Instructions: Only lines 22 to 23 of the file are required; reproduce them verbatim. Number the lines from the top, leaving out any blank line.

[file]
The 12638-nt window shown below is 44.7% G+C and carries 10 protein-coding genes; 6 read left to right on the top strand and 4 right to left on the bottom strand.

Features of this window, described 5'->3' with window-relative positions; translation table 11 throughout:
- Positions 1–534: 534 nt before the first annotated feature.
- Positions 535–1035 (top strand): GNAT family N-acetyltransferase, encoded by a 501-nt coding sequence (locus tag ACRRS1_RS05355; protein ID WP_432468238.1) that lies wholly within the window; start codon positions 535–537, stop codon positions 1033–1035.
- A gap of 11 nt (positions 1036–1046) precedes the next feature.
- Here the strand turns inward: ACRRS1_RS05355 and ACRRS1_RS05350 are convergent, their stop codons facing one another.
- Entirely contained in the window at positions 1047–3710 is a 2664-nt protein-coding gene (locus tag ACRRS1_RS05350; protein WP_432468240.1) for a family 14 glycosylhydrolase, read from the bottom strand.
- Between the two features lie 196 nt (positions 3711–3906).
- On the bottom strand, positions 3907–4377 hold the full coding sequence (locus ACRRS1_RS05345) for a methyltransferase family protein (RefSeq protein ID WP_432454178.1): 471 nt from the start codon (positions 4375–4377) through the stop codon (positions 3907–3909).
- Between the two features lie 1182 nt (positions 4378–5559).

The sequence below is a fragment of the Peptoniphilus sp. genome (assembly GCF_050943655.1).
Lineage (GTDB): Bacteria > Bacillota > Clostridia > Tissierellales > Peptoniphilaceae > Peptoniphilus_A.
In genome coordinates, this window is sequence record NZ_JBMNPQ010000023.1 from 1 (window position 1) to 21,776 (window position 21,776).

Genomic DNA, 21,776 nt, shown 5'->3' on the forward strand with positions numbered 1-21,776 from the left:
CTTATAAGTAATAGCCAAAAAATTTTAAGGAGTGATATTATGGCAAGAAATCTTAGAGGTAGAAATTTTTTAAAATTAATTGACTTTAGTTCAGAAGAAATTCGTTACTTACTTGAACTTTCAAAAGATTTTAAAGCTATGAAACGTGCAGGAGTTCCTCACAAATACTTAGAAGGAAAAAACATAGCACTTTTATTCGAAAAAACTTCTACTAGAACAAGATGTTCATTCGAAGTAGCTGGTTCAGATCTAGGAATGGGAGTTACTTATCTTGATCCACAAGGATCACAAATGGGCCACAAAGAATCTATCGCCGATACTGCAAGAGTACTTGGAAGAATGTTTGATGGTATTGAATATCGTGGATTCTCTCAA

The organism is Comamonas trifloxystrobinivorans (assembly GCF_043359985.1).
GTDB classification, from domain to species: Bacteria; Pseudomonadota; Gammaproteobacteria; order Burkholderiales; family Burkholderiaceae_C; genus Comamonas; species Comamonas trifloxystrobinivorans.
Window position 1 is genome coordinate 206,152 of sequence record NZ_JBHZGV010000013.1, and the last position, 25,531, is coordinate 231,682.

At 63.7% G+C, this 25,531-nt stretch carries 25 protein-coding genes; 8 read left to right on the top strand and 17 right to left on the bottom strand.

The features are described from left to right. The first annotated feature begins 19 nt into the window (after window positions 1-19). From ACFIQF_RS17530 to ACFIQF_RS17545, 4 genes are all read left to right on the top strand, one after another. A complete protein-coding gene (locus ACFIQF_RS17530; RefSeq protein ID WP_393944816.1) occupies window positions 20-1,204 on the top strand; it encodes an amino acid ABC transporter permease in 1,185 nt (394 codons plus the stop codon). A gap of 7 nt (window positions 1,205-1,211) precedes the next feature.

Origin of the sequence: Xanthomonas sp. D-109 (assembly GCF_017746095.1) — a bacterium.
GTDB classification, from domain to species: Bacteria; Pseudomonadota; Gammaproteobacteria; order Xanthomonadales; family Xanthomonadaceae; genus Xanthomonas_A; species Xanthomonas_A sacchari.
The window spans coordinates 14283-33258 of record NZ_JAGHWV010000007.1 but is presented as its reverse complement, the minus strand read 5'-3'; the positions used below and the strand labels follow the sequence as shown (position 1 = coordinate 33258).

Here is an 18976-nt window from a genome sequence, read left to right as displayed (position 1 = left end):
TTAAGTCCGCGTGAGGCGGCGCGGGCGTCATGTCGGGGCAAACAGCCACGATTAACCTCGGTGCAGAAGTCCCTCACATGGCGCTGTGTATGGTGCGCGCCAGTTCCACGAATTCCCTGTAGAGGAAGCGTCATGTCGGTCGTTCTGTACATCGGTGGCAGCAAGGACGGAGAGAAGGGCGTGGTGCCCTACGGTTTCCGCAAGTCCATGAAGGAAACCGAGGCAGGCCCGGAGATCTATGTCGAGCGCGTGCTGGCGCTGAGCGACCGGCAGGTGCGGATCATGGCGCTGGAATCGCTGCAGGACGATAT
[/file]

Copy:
GTDB classification, from domain to species: Bacteria; Pseudomonadota; Gammaproteobacteria; order Xanthomonadales; family Xanthomonadaceae; genus Xanthomonas_A; species Xanthomonas_A sacchari.
The window spans coordinates 14283-33258 of record NZ_JAGHWV010000007.1 but is presented as its reverse complement, the minus strand read 5'-3'; the positions used below and the strand labels follow the sequence as shown (position 1 = coordinate 33258).